It was not near the tourist-heavy areas in the town known for its proximity to Arches and Canyonlands national parks. And rangers say campers are failing to extinguish their campfires, creating an untenable situation.
As of June 12, the Burro Fire east of Dolores scorched nearly 2,684 acres in the forest, and the 416 Fire north of Durango has scorched more than 23,000 acres around the Hermosa Creek drainage.
Fire risks are at "historic levels", San Juan National Forest Fire Staff Officer Richard Bustamante said, adding, "Under current conditions, one abandoned campfire or spark could cause a catastrophic wildfire, and we are not willing to take that chance with the natural and cultural resources under our protection and care, or with human life and property". It comes amid a severe drought in the Four Corners area where Arizona, New Mexico, Utah and Colorado meet. A number of Forest Roads in the area are closed, including Forest Roads 530, 544,501, 512 WA and the Mountain Home Trail System. Officials are crediting fuel breaks in helping contain the fire, a system that has been in place since 2007. Rangers considered the weather forecast, forest health, visitation numbers and the availability of firefighting equipment before making the decision.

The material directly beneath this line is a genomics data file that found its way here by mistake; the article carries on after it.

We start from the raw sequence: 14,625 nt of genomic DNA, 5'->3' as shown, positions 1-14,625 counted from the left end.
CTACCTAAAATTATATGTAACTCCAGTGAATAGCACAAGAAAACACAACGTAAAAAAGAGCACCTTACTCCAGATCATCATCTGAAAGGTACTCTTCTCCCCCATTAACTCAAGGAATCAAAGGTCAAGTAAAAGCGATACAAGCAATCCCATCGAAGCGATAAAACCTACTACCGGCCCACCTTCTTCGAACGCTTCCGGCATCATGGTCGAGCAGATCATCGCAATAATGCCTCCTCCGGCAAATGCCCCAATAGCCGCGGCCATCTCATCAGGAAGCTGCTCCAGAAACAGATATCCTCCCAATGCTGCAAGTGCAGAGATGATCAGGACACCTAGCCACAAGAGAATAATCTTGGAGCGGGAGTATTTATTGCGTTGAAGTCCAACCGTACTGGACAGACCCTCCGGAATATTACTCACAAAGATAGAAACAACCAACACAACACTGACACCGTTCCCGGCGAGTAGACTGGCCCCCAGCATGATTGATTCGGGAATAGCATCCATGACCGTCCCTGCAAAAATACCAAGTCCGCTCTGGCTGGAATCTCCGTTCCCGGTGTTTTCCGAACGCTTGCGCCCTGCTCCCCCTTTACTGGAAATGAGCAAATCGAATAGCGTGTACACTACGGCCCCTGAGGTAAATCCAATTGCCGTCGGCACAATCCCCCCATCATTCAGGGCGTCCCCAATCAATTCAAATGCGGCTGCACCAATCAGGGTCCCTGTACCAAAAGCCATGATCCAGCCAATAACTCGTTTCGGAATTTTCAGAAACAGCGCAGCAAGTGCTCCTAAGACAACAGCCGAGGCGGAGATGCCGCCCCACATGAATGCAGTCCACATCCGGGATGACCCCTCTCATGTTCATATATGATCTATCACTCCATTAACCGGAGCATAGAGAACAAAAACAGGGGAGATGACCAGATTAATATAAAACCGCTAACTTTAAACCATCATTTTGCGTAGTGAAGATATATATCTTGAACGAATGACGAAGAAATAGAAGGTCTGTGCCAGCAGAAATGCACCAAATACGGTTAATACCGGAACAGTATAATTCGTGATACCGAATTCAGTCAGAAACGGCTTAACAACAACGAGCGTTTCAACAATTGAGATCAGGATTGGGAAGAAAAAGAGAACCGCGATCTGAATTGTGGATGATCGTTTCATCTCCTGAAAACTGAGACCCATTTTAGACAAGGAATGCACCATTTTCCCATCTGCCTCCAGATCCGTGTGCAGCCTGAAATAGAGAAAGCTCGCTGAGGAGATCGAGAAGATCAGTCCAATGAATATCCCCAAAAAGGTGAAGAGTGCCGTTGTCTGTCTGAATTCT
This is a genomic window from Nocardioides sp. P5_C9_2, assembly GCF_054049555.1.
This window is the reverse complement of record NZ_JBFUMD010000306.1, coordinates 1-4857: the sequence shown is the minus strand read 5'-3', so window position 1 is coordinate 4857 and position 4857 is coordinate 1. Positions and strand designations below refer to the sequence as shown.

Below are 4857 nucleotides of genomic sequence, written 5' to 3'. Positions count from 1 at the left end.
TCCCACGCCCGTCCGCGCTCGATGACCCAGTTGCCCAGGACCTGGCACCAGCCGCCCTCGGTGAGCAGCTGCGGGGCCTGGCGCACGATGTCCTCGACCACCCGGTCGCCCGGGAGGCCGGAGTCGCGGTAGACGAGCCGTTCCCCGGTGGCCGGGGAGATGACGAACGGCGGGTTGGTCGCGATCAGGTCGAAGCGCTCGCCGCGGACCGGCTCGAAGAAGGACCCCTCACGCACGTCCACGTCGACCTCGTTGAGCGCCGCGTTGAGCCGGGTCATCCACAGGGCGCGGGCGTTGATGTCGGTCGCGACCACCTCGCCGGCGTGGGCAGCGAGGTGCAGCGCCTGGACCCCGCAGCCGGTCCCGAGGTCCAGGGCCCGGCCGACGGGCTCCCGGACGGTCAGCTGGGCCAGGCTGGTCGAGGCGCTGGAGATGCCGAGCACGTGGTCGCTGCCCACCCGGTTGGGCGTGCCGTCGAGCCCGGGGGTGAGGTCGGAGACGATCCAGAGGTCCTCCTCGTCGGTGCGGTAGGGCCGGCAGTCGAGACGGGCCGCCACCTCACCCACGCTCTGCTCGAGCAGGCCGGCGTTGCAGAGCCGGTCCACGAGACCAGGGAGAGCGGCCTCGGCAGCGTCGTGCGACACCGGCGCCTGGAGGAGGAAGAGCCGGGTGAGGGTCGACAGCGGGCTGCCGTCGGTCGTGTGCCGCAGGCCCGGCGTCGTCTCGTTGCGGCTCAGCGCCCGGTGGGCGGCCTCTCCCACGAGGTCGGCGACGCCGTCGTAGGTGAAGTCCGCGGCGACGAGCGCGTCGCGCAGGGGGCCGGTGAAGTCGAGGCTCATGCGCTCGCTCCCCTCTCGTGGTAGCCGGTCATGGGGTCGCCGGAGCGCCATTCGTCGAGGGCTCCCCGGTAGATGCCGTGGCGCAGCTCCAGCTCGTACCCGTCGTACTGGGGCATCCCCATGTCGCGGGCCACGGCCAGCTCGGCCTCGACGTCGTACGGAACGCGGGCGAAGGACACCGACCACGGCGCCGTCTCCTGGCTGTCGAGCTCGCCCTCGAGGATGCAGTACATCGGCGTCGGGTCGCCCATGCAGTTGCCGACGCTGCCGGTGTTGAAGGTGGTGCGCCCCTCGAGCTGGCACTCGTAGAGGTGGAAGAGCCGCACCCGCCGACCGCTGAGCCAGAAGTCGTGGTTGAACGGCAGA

Large wildfires also forced evacuations farther west.
"It's a huge step".
The photographer said the couple had to move the spot of the wedding because of the fire and chose to use the fire for a backdrop. "It's a big inconvenience and a big economic hit to the area".
U.S. Forest Service spokesman Adam Bianchi said the latest fire came within 200 yards of a subdivision that includes condos, apartments and pricey homes. Businesses in local communities will remain open for business during the Forest closure at their discretion.
"We've got to watch the fire and the activity and what it's going to do", he said. "We're all praying for a good wet season". Those who violate the closure and are caught inside the forest could face a fine of $5,000 and six months in prison.
Fire officials say the fire appears to have started in U.S. Forest Service land between the Mesa Cortina and Buffalo Mountain trailheads.
More than 800 firefighters battled the blaze, which was 10 percent contained, unchanged from Sunday.
The blazes destroyed more than 12,300 homes and other structures.
Though the fire is expected to continue burning until then, it doesn't mean the Type I team will manage the fire the entirety of the time, or that people will be out of their homes for that long, spokeswoman Jamie Knight said.
The fire is at 91 acres and is still growing.